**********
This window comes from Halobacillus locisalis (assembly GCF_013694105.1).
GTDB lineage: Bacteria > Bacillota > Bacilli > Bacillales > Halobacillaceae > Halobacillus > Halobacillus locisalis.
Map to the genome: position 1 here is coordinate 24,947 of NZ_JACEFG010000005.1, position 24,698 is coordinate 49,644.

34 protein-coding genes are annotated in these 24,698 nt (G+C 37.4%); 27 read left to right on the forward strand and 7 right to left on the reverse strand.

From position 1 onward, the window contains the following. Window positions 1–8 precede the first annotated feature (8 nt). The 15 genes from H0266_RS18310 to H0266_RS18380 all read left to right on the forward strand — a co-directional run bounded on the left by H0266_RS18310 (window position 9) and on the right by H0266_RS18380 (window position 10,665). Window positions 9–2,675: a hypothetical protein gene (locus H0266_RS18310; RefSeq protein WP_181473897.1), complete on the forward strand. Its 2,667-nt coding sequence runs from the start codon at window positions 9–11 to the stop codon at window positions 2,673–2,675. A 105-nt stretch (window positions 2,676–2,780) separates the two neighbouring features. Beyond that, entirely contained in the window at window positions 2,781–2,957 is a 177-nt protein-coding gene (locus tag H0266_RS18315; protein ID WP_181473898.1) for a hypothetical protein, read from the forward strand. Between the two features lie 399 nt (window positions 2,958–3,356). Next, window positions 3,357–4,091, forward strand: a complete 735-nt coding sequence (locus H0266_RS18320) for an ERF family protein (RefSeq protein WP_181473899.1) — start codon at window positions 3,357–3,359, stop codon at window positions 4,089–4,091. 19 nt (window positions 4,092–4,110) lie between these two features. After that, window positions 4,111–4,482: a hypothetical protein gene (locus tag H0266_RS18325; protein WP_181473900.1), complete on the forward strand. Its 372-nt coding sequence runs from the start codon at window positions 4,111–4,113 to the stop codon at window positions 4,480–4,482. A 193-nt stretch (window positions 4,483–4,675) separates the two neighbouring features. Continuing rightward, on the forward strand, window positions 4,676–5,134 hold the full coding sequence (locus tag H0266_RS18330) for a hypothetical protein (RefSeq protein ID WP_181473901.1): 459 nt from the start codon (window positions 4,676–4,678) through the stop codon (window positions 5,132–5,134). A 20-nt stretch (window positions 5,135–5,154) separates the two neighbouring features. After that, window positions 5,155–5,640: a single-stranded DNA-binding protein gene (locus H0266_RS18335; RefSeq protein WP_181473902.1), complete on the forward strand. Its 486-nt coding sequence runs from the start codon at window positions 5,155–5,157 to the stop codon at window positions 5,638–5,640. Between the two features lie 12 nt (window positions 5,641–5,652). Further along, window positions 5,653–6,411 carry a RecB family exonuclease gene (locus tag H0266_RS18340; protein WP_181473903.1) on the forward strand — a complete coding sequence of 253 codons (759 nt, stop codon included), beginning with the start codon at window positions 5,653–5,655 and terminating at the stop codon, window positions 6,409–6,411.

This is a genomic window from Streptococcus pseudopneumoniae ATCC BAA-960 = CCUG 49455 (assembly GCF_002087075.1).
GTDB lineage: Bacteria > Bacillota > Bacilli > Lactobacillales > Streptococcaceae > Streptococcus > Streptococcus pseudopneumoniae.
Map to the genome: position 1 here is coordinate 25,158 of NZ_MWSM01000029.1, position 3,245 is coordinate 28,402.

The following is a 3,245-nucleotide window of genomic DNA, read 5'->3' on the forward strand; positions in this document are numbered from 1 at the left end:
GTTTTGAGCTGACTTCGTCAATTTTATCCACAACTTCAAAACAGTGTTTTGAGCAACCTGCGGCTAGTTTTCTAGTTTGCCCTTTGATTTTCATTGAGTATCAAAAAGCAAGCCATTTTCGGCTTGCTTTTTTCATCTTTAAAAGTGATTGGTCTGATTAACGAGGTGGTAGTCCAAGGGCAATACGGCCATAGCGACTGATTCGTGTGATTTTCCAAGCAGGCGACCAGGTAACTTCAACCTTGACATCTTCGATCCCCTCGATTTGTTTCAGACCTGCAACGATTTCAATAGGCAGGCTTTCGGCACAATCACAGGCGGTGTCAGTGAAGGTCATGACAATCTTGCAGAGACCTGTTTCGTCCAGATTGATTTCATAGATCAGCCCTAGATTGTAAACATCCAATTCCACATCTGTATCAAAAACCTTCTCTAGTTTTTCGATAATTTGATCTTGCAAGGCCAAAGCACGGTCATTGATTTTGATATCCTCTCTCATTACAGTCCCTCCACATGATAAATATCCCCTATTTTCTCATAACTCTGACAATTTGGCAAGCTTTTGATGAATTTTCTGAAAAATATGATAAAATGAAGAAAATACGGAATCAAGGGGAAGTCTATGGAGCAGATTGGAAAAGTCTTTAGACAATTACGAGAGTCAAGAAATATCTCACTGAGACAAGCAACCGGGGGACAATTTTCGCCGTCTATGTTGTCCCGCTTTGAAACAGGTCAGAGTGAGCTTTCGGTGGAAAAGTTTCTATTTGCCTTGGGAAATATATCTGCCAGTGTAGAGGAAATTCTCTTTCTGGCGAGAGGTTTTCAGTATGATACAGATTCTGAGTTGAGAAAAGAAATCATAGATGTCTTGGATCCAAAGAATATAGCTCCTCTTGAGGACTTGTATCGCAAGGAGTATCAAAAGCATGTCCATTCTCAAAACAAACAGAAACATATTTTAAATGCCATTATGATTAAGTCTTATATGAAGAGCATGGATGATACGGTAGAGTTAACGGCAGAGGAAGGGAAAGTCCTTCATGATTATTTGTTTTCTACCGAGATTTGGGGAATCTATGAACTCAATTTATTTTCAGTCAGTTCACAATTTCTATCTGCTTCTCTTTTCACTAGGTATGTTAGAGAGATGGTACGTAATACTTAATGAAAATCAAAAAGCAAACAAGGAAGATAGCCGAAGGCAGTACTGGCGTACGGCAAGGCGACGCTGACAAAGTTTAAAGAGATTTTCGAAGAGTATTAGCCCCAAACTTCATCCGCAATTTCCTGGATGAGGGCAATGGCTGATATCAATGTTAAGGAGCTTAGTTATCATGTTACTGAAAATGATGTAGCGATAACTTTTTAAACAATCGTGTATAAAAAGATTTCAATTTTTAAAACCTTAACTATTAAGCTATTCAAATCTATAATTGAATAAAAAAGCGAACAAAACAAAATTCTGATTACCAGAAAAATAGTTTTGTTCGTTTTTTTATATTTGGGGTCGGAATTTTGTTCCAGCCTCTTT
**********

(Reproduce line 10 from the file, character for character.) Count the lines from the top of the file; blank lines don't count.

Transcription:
GTTTTGAGCTGACTTCGTCAATTTTATCCACAACTTCAAAACAGTGTTTTGAGCAACCTGCGGCTAGTTTTCTAGTTTGCCCTTTGATTTTCATTGAGTATCAAAAAGCAAGCCATTTTCGGCTTGCTTTTTTCATCTTTAAAAGTGATTGGTCTGATTAACGAGGTGGTAGTCCAAGGGCAATACGGCCATAGCGACTGATTCGTGTGATTTTCCAAGCAGGCGACCAGGTAACTTCAACCTTGACATCTTCGATCCCCTCGATTTGTTTCAGACCTGCAACGATTTCAATAGGCAGGCTTTCGGCACAATCACAGGCGGTGTCAGTGAAGGTCATGACAATCTTGCAGAGACCTGTTTCGTCCAGATTGATTTCATAGATCAGCCCTAGATTGTAAACATCCAATTCCACATCTGTATCAAAAACCTTCTCTAGTTTTTCGATAATTTGATCTTGCAAGGCCAAAGCACGGTCATTGATTTTGATATCCTCTCTCATTACAGTCCCTCCACATGATAAATATCCCCTATTTTCTCATAACTCTGACAATTTGGCAAGCTTTTGATGAATTTTCTGAAAAATATGATAAAATGAAGAAAATACGGAATCAAGGGGAAGTCTATGGAGCAGATTGGAAAAGTCTTTAGACAATTACGAGAGTCAAGAAATATCTCACTGAGACAAGCAACCGGGGGACAATTTTCGCCGTCTATGTTGTCCCGCTTTGAAACAGGTCAGAGTGAGCTTTCGGTGGAAAAGTTTCTATTTGCCTTGGGAAATATATCTGCCAGTGTAGAGGAAATTCTCTTTCTGGCGAGAGGTTTTCAGTATGATACAGATTCTGAGTTGAGAAAAGAAATCATAGATGTCTTGGATCCAAAGAATATAGCTCCTCTTGAGGACTTGTATCGCAAGGAGTATCAAAAGCATGTCCATTCTCAAAACAAACAGAAACATATTTTAAATGCCATTATGATTAAGTCTTATATGAAGAGCATGGATGATACGGTAGAGTTAACGGCAGAGGAAGGGAAAGTCCTTCATGATTATTTGTTTTCTACCGAGATTTGGGGAATCTATGAACTCAATTTATTTTCAGTCAGTTCACAATTTCTATCTGCTTCTCTTTTCACTAGGTATGTTAGAGAGATGGTACGTAATACTTAATGAAAATCAAAAAGCAAACAAGGAAGATAGCCGAAGGCAGTACTGGCGTACGGCAAGGCGACGCTGACAAAGTTTAAAGAGATTTTCGAAGAGTATTAGCCCCAAACTTCATCCGCAATTTCCTGGATGAGGGCAATGGCTGATATCAATGTTAAGGAGCTTAGTTATCATGTTACTGAAAATGATGTAGCGATAACTTTTTAAACAATCGTGTATAAAAAGATTTCAATTTTTAAAACCTTAACTATTAAGCTATTCAAATCTATAATTGAATAAAAAAGCGAACAAAACAAAATTCTGATTACCAGAAAAATAGTTTTGTTCGTTTTTTTATATTTGGGGTCGGAATTTTGTTCCAGCCTCTTT